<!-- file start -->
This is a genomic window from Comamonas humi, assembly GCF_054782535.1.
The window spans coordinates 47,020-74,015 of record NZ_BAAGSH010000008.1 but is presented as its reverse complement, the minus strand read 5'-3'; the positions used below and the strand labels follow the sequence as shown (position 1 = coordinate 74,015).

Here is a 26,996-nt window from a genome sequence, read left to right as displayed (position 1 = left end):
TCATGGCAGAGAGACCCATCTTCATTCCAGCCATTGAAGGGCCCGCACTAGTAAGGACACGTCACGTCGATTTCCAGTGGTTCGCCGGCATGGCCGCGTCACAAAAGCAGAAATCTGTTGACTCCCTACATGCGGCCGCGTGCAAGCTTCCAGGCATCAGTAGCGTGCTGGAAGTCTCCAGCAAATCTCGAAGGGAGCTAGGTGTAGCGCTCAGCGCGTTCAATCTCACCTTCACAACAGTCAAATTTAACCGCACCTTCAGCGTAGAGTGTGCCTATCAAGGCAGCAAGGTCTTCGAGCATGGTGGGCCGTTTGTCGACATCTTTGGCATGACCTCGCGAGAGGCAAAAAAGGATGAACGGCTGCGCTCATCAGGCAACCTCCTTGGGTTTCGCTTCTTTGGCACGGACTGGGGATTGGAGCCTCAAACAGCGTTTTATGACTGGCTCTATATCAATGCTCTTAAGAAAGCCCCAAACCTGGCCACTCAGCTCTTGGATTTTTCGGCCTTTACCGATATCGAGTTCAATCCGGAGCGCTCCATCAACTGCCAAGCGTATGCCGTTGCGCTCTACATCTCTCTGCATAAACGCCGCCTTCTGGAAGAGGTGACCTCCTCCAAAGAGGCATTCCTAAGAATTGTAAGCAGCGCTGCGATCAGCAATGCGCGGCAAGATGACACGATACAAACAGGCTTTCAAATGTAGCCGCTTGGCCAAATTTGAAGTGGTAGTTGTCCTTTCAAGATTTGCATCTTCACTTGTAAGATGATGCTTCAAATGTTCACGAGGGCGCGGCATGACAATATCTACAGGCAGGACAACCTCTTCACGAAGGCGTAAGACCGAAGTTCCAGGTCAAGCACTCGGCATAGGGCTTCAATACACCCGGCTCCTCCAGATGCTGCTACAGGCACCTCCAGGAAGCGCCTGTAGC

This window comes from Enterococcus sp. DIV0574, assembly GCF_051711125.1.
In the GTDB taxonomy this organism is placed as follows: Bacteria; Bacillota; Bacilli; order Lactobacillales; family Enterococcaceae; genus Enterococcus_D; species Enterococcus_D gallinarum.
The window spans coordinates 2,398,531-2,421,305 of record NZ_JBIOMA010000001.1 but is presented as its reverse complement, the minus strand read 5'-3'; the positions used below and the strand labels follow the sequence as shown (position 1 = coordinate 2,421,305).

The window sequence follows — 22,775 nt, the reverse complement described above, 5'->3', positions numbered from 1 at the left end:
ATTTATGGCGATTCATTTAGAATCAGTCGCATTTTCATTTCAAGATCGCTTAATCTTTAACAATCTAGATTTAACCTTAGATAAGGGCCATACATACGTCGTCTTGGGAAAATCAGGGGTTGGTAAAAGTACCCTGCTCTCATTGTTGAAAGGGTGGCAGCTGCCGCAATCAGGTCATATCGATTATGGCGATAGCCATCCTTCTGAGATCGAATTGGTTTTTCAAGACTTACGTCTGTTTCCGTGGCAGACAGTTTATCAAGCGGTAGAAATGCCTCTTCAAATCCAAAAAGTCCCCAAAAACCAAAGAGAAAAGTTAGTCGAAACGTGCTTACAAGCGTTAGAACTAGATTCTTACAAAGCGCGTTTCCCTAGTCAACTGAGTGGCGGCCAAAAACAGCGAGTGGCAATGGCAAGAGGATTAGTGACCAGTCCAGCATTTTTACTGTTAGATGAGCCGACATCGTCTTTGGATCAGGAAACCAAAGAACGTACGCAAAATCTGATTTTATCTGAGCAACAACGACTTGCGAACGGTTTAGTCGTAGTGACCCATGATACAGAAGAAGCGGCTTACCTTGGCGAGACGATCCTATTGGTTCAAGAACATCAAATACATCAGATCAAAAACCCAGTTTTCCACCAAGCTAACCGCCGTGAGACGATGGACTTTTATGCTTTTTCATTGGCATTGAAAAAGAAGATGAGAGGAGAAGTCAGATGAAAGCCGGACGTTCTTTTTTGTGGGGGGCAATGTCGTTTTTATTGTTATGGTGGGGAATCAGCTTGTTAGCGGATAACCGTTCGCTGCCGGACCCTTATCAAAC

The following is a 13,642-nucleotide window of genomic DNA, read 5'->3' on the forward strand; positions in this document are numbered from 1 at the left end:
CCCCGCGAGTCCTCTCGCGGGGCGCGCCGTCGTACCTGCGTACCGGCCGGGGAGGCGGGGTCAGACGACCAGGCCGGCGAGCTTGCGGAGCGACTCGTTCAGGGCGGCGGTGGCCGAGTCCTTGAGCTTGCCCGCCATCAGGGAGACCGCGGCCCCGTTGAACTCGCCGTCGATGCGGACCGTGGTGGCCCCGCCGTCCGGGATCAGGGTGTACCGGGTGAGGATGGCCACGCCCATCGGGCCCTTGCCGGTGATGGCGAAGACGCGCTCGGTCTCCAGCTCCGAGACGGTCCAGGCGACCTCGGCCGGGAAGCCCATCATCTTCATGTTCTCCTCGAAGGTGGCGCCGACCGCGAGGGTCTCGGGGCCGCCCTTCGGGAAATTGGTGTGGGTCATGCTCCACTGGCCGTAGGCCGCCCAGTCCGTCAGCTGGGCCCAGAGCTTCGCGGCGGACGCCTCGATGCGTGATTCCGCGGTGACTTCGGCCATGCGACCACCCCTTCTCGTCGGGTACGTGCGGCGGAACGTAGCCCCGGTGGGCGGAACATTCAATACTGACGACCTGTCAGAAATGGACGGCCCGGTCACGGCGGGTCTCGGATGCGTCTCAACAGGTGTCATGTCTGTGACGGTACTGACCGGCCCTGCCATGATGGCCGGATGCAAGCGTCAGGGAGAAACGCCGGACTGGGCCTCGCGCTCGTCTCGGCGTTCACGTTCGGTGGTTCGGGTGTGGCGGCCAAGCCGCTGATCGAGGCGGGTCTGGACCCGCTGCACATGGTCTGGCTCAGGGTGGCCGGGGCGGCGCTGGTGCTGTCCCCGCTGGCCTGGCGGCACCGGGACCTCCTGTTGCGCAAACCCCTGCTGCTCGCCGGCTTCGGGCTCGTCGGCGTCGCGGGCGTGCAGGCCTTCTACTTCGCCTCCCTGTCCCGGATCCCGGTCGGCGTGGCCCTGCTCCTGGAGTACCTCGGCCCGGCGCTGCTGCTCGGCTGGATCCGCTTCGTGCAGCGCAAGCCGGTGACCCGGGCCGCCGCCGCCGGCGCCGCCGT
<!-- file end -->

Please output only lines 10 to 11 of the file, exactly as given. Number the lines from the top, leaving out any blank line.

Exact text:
The following is a 13,642-nucleotide window of genomic DNA, read 5'->3' on the forward strand; positions in this document are numbered from 1 at the left end:
CCCCGCGAGTCCTCTCGCGGGGCGCGCCGTCGTACCTGCGTACCGGCCGGGGAGGCGGGGTCAGACGACCAGGCCGGCGAGCTTGCGGAGCGACTCGTTCAGGGCGGCGGTGGCCGAGTCCTTGAGCTTGCCCGCCATCAGGGAGACCGCGGCCCCGTTGAACTCGCCGTCGATGCGGACCGTGGTGGCCCCGCCGTCCGGGATCAGGGTGTACCGGGTGAGGATGGCCACGCCCATCGGGCCCTTGCCGGTGATGGCGAAGACGCGCTCGGTCTCCAGCTCCGAGACGGTCCAGGCGACCTCGGCCGGGAAGCCCATCATCTTCATGTTCTCCTCGAAGGTGGCGCCGACCGCGAGGGTCTCGGGGCCGCCCTTCGGGAAATTGGTGTGGGTCATGCTCCACTGGCCGTAGGCCGCCCAGTCCGTCAGCTGGGCCCAGAGCTTCGCGGCGGACGCCTCGATGCGTGATTCCGCGGTGACTTCGGCCATGCGACCACCCCTTCTCGTCGGGTACGTGCGGCGGAACGTAGCCCCGGTGGGCGGAACATTCAATACTGACGACCTGTCAGAAATGGACGGCCCGGTCACGGCGGGTCTCGGATGCGTCTCAACAGGTGTCATGTCTGTGACGGTACTGACCGGCCCTGCCATGATGGCCGGATGCAAGCGTCAGGGAGAAACGCCGGACTGGGCCTCGCGCTCGTCTCGGCGTTCACGTTCGGTGGTTCGGGTGTGGCGGCCAAGCCGCTGATCGAGGCGGGTCTGGACCCGCTGCACATGGTCTGGCTCAGGGTGGCCGGGGCGGCGCTGGTGCTGTCCCCGCTGGCCTGGCGGCACCGGGACCTCCTGTTGCGCAAACCCCTGCTGCTCGCCGGCTTCGGGCTCGTCGGCGTCGCGGGCGTGCAGGCCTTCTACTTCGCCTCCCTGTCCCGGATCCCGGTCGGCGTGGCCCTGCTCCTGGAGTACCTCGGCCCGGCGCTGCTGCTCGGCTGGATCCGCTTCGTGCAGCGCAAGCCGGTGACCCGGGCCGCCGCCGCCGGCGCCGCCGT